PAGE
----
4 Ways #MeToo Is Affecting Executive Compensation
Share us on: By Christine Powell
Law360 (April 9, 2018, 5:49 PM EDT) -- The #MeToo movement that has made headlines and spelled professional downfall for many powerful men accused of sexual misconduct in the workplace is also prompting companies to take a fresh look at their approach to executive compensation.
Taking steps to prevent sexual harassment — and address it when it happens — has always been a best practice. But the movement, which coalesced in October after New York Times
and New Yorker exposés detailed decades of alleged sexual harassment and abuse by Hollywood producer Harvey Weinstein, shined a spotlight on the issue and spurred companies’ ongoing efforts to protect employees, minimize legal risk and improve company culture.
“On the one hand, it’s great that people are focused on it,” said Cleary Gottlieb Steen & Hamilton LLP
counsel Caroline Hayday said. “On the other hand, it’s hard not to be frustrated that it took this long.”
Here, experts discuss how #MeToo is influencing pay policies for companies’ top brass.
Clawback and Forfeiture Language Taking On Added Significance
Companies may be making sure contract clauses that provide for the right to claw back or forfeit payments to executives cover scenarios where they violate sexual harassment policies, experts said.
“There’s a lot more focus on what kind of hooks do we have when someone misbehaves to take away either compensation that they haven’t yet vested in, or maybe compensation they have vested in,” Hayday said.
It’s easier to cease future payments than to take back ones that have already been disbursed, so enforcing a clawback provision might require a lawsuit. But while litigation might be expensive and time-consuming, companies could now be more willing than they would have been in the past to go to court to enforce either clawback or forfeiture provisions, according to experts.
“Because companies know everybody’s watching now, if they have those provisions already in their agreements, I think there’s going to be a greater focus on making sure that they are exercising whatever rights they have to forfeiture, to clawback, under the agreements,” Polsinelli PC
shareholder Jamie Zveitel Kwiatek said.
“Cause” Now Top of Mind
Companies might also be taking a closer look at cause definitions to ensure that there are grounds to terminate an executive for cause should they flout sexual harassment policies, experts said. During negotiations executives typically push for narrower definitions of what constitutes cause for discipline, while companies want broader language, Kwiatek said.
Winston & Strawn LLP
partner Joseph S. Adams said there’s usually a laundry list of things that constitute cause and many definitions probably have “something already about violation of any company policy.”
However, “if you’re inking a new executive employment contract, you might build that out a little bit more to say cause will also be deemed to have occurred if you violate any of the company’s policies, including, without limitation, the policy against sexual harassment,” he said.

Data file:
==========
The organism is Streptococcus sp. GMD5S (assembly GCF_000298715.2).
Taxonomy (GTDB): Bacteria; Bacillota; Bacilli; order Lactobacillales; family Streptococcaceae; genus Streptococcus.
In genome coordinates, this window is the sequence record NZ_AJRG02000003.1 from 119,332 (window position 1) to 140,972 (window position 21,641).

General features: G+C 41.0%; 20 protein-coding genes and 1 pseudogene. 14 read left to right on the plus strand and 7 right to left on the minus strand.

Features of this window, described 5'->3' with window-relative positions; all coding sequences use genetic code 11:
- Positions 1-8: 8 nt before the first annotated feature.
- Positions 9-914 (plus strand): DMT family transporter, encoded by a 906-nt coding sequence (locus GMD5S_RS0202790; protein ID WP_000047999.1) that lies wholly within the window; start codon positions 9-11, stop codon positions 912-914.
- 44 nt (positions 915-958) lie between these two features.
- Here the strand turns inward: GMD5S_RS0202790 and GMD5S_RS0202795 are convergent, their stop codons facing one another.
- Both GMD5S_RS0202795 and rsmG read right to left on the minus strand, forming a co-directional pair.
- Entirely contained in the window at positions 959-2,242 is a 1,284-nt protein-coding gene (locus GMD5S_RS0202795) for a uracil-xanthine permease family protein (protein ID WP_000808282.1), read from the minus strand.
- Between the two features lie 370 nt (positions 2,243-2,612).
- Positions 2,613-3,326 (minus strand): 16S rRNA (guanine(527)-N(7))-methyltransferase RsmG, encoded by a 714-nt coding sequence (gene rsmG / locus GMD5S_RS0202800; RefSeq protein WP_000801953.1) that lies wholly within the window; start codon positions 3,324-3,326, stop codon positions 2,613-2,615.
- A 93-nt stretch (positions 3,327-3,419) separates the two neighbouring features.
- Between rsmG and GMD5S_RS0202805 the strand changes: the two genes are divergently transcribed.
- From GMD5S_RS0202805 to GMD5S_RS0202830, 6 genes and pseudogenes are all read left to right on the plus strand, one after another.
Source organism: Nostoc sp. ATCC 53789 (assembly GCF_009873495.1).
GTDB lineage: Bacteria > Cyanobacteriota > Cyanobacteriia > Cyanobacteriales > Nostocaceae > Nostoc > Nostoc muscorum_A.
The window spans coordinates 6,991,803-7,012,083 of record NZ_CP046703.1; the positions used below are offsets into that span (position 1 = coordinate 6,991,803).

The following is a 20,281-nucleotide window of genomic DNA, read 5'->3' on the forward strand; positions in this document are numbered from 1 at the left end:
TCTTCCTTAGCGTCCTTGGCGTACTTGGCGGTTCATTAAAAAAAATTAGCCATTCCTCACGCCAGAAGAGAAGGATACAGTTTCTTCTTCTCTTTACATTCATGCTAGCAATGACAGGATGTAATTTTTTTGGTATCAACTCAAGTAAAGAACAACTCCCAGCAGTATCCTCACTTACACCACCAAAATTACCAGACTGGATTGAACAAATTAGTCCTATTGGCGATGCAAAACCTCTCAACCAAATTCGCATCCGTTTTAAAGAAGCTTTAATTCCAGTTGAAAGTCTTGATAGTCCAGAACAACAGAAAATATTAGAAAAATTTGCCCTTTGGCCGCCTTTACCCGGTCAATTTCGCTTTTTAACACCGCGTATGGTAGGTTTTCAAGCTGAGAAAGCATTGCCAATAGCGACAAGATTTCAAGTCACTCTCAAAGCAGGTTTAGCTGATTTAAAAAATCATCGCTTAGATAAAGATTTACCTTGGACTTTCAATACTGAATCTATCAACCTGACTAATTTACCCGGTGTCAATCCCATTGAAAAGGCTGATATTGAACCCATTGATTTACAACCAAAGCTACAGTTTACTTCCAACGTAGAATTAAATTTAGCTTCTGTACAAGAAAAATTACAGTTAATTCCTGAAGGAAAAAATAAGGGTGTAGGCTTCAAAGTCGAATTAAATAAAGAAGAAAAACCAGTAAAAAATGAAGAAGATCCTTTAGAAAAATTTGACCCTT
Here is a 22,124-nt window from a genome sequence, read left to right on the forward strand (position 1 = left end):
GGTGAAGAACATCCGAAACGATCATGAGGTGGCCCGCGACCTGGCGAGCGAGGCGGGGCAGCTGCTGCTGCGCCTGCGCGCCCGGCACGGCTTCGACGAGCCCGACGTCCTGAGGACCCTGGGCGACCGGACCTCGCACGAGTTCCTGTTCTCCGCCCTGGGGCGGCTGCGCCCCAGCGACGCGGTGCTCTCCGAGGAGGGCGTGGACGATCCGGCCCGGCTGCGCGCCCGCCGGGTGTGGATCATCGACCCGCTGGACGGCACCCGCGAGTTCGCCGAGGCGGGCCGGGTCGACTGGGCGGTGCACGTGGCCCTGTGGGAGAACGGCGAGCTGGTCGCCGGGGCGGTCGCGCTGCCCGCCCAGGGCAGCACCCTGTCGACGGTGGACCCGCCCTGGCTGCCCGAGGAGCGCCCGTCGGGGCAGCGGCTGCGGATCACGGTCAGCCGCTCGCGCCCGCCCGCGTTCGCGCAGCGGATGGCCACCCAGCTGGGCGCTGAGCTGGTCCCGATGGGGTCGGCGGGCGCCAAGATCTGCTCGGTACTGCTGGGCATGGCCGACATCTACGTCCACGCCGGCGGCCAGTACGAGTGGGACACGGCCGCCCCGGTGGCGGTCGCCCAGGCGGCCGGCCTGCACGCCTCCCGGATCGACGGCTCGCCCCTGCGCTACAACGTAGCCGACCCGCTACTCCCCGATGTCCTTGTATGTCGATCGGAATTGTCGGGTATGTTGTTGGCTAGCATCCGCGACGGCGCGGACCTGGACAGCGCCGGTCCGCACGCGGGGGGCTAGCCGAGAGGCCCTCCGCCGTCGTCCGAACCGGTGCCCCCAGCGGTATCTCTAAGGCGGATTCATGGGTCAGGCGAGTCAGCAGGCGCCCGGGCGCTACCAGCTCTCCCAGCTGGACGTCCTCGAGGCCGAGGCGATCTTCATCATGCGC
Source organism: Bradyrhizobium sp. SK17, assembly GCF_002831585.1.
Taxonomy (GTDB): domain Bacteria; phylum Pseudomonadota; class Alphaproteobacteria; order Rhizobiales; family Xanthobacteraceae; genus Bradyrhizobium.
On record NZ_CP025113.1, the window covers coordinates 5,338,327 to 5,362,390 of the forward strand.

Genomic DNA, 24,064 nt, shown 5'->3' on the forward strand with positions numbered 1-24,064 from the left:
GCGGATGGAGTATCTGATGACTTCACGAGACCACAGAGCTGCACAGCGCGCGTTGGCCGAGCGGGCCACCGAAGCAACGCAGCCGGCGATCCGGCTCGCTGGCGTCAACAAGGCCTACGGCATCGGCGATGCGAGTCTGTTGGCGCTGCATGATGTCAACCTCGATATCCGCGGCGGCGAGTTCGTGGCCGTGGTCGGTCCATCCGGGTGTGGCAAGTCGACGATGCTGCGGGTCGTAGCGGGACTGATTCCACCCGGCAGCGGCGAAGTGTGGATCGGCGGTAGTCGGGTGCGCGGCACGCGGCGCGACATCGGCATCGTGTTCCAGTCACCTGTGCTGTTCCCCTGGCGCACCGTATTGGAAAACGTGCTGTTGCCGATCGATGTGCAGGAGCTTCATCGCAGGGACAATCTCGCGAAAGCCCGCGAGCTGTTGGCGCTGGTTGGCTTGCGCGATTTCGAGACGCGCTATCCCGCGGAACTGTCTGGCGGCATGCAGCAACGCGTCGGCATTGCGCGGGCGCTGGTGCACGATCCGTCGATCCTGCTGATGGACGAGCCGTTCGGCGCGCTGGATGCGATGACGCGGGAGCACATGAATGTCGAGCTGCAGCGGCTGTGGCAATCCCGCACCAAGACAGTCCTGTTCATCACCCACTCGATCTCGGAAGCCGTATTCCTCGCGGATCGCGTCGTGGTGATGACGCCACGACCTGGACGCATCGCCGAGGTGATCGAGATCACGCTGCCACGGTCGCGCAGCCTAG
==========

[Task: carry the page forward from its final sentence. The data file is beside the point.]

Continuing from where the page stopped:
Experts also say the #MeToo movement may make companies more assertive during such negotiations with respect to arguing that they should have cause to fire an executive who has engaged in harassment or other misconduct.
These days, companies might be more likely to take “a harder stance on requiring that violation of their harassment policies is specifically a for-cause termination right that would trigger forfeiture of benefits, severance, et cetera,” Kwiatek said.
Incentives Can Link to Goals
Companies can also consider factoring in organization-wide accountability for behavior when drafting incentive programs, which require employees to meet certain metrics to receive incentives, according to experts.
For example, those metrics could account for whether sexual harassment training is happening at all levels or how many incidents of sexual harassment claims the company has in a given year, Kwiatek said.
“You’re setting your standards so that executives are being held accountable not only for their own behavior, potentially, but also for that of other employees,” she said.
That approach encourages good behavior — the carrot rather than the stick, she said.
Meanwhile, Cadwalader Wickersham & Taft LLP
partner David Teigman said some companies may be responding to the movement by raising pay for women in order to close the gender gap.
“We hear anecdotally that there’s this concept, potentially, of tying compensation to goals that incorporate diversity and pay gap milestones, among other goals that you would more typically see,” he added.
Companies Seeking Upfront Promises
Companies may also ask executives during negotiations to represent that they have not engaged in any kind of misconduct that would violate sexual harassment policies, according to experts.
“You can have a representation and warranty for a number of things — that they’re not violating a noncompete in coming to work for you, that they do not have these prior bad acts in their history,” Kwiatek said. “Certainly if you find out that they did and they violated their representation and warranty, if your contract is drafted properly, it would give you the right to terminate for cause.”
Hayday also said that companies might start asking for those kinds of representations, but added that executives’ counsel are likely to advise them to push back given their broadness. It would be easier for companies to stay firm on the representations if they became market practice.
“I do think companies are going to try it,” she said. “And I do think certain companies could be successful in effectuating change. I mean, if Google
insists on this, they are such hot employers that people will probably sign almost anything to get their chance.”
--Editing by Brian Baresch and Kelly Duncan.